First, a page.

A Rumor of War

Author: Philip Caputo

Publisher: Holt Paperbacks

ISBN: 9781429959667

Category: History

Page: 384

View: 8207

The classic Vietnam memoir, as relevant today as it was almost thirty years ago. In March of 1965, Marine Lieutenant Philip J. Caputo landed at Da Nang with the first ground combat unit deployed to Vietnam. Sixteen months later, having served on the line in one of modern history's ugliest wars, he returned home-physically whole but emotionally wasted, his youthful idealism forever gone. A Rumor of War is more than one soldier's story. Upon its publication in 1977, it shattered America's indifference to the fate of the men sent to fight in the jungles of Vietnam. In the years since then, it has become not only a basic text on the Vietnam War but also a renowned classic in the literature of wars throughout history and, as Caputo explains, of "the things men do in war and the things war does to men." "A singular and marvelous work." -The New York Times

Indian Country

Author: Philip Caputo

Publisher: Vintage

ISBN: 0307822060

Category: Fiction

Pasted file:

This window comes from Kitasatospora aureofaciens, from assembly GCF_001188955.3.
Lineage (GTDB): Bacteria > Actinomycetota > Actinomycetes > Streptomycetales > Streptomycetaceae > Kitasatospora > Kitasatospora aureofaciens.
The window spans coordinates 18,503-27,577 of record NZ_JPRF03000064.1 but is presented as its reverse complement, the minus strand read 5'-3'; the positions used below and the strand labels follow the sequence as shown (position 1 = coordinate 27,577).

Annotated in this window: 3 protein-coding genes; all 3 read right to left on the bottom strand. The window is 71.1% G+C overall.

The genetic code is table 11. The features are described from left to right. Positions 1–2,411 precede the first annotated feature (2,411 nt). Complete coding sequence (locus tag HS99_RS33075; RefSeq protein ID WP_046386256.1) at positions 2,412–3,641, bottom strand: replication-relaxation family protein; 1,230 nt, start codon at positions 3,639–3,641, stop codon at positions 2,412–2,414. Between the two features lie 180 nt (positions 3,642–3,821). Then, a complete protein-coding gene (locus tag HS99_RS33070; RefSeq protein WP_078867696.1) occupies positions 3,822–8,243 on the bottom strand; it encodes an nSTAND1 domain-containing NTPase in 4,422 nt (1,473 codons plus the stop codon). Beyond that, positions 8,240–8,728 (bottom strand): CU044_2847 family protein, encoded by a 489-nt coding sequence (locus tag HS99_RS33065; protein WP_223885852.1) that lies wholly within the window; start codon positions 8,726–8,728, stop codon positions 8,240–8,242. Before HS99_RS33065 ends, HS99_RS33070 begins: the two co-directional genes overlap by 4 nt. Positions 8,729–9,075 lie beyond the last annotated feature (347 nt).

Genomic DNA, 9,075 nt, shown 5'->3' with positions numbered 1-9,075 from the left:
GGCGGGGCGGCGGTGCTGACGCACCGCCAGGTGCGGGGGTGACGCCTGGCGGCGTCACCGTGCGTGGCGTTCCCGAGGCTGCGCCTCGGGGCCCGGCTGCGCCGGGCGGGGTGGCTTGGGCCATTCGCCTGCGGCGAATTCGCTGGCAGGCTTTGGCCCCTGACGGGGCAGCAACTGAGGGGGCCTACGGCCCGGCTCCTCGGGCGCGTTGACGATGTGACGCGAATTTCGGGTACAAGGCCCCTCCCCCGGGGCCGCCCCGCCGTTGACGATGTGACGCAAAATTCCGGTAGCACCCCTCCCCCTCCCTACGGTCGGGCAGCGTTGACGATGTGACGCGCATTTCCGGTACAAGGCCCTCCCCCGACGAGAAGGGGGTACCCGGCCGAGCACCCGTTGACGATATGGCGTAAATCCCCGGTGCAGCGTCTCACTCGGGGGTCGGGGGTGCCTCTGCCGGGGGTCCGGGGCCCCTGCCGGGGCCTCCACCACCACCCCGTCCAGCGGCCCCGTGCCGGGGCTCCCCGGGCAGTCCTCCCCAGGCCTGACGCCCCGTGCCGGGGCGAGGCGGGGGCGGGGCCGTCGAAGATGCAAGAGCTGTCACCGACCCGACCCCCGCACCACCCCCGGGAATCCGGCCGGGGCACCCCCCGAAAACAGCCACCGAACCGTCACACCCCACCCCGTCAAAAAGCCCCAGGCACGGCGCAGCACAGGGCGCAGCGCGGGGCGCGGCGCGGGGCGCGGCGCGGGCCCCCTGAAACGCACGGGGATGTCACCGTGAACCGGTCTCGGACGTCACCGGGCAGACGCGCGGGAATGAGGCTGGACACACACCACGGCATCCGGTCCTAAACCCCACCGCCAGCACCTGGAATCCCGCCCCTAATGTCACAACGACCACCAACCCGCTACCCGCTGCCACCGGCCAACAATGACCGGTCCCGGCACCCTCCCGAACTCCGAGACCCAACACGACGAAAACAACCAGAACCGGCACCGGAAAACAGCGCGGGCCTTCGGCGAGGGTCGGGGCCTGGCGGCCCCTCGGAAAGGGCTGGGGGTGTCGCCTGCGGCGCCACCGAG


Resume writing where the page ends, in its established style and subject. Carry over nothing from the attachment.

Page: 432

View: 2397

Indian Country is a sweeping, brave and compassionate story from one of our most acclaimed chroniclers of the Vietnam experience. Christian Starkmann follows his boyhood friend, an Ojibwa Indian called Bonny George, from the wilderness of Michigan’s Upper Peninsula, where they roamed, hunted and fished in their youths, to the wilderness of Vietnam, where they serve as soldiers in the same platoon. After returning home from the war, his friend buried on the battlefield he left behind, Christian begins to make a life for himself. Yet years later, although he is happily married to June, a good-hearted social worker, and has two daughters, Christian is still fighting--with the searing memories of combat, with the paranoid visions that are clouding his marriage and threatening his career, and most of all with the ghost of Bonny George, who haunts his dreams and presses him to come to terms with a secret so powerful it could destroy everything he has built.

10,000 Days of Thunder

A History of the Vietnam War

Author: Philip Caputo

Publisher: Simon and Schuster

ISBN: 1442444541

Category: Juvenile Nonfiction

Page: 128

View: 3545